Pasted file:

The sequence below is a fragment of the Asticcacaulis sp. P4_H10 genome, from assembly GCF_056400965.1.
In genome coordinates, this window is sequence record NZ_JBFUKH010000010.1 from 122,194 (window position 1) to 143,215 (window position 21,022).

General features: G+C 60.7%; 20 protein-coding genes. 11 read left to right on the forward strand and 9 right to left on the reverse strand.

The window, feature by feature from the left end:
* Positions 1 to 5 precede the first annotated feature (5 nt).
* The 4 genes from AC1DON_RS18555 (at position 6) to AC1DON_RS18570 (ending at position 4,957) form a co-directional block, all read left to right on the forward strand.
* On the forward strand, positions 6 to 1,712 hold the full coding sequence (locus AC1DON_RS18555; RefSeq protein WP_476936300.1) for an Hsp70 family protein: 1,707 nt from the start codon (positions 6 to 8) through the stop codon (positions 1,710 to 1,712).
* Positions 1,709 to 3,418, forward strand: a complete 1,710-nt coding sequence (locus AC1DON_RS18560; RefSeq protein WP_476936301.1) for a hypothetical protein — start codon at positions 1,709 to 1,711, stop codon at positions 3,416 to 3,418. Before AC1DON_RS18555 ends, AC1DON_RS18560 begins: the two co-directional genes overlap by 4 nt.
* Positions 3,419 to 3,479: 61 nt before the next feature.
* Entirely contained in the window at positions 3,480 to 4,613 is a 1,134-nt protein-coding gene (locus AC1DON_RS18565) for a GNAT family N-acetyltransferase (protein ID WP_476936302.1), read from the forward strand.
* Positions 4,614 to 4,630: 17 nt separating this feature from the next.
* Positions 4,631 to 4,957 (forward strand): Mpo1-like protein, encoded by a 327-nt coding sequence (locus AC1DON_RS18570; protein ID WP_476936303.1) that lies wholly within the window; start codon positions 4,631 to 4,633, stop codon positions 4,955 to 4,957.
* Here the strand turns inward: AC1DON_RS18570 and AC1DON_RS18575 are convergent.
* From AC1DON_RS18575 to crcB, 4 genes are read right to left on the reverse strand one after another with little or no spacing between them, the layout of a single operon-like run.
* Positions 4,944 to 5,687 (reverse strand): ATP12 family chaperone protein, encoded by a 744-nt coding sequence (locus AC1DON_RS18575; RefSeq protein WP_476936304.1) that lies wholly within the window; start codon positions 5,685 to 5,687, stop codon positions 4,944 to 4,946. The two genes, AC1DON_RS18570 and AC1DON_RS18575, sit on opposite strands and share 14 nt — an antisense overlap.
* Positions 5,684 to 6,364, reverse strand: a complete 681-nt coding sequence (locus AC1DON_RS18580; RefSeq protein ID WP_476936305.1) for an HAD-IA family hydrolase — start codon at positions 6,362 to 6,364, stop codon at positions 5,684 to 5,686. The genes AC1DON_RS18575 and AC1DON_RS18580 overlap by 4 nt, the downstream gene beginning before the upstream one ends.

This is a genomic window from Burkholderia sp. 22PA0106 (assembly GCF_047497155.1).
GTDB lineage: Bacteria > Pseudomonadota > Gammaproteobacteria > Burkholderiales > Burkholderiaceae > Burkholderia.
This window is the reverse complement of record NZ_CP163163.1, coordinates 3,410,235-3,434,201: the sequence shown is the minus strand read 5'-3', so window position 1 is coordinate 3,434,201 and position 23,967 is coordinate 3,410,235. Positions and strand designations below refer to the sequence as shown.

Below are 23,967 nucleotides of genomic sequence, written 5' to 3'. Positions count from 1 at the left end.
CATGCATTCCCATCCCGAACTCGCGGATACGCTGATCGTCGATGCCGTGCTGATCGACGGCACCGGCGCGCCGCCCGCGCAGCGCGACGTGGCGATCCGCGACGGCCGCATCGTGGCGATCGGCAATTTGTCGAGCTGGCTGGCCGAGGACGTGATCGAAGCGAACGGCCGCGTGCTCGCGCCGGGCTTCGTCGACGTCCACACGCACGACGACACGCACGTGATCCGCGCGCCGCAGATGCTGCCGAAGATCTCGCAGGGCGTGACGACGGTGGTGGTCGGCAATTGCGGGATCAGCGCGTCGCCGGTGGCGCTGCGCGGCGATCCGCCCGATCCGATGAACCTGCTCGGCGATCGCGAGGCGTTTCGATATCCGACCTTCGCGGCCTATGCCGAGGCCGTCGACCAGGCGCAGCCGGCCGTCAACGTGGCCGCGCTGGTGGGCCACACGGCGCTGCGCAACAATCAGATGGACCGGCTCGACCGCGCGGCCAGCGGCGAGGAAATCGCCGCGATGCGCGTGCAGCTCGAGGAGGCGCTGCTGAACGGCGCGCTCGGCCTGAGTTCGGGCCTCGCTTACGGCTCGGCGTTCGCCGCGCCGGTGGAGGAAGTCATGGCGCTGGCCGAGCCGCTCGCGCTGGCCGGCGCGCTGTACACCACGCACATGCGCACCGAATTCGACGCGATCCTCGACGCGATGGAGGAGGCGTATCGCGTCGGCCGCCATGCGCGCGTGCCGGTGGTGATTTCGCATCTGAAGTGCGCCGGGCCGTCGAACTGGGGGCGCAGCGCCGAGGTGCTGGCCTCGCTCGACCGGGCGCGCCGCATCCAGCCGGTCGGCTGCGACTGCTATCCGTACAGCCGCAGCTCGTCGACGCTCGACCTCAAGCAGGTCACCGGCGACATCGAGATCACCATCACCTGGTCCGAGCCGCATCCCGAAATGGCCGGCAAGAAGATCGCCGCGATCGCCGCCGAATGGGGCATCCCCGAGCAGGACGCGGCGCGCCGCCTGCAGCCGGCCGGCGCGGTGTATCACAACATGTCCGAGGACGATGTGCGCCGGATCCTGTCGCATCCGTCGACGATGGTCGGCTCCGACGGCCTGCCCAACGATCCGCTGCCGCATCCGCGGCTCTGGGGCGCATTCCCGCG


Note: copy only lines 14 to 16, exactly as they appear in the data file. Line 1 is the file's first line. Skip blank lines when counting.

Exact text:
* From AC1DON_RS18575 to crcB, 4 genes are read right to left on the reverse strand one after another with little or no spacing between them, the layout of a single operon-like run.
* Positions 4,944 to 5,687 (reverse strand): ATP12 family chaperone protein, encoded by a 744-nt coding sequence (locus AC1DON_RS18575; RefSeq protein WP_476936304.1) that lies wholly within the window; start codon positions 5,685 to 5,687, stop codon positions 4,944 to 4,946. The two genes, AC1DON_RS18570 and AC1DON_RS18575, sit on opposite strands and share 14 nt — an antisense overlap.
* Positions 5,684 to 6,364, reverse strand: a complete 681-nt coding sequence (locus AC1DON_RS18580; RefSeq protein ID WP_476936305.1) for an HAD-IA family hydrolase — start codon at positions 6,362 to 6,364, stop codon at positions 5,684 to 5,686. The genes AC1DON_RS18575 and AC1DON_RS18580 overlap by 4 nt, the downstream gene beginning before the upstream one ends.